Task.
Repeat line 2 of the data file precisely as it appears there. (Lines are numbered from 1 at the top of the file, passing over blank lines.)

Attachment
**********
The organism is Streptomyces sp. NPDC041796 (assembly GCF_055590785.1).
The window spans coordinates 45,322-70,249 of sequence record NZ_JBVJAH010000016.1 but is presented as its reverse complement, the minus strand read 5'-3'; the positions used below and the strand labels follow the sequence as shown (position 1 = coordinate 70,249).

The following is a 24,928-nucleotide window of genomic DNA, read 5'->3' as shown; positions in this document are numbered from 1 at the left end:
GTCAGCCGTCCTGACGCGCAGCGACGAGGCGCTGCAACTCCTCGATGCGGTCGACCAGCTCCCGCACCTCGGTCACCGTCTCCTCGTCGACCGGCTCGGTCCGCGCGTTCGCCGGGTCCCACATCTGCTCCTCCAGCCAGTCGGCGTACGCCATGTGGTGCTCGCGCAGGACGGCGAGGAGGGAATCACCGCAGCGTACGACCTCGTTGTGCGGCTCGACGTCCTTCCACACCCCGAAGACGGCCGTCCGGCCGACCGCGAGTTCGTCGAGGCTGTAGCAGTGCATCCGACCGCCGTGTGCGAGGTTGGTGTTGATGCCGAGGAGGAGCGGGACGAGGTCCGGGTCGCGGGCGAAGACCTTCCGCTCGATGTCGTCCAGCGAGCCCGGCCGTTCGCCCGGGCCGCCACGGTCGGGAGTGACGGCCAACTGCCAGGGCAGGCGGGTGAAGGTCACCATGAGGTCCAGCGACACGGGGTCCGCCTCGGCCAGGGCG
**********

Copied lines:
The window spans coordinates 45,322-70,249 of sequence record NZ_JBVJAH010000016.1 but is presented as its reverse complement, the minus strand read 5'-3'; the positions used below and the strand labels follow the sequence as shown (position 1 = coordinate 70,249).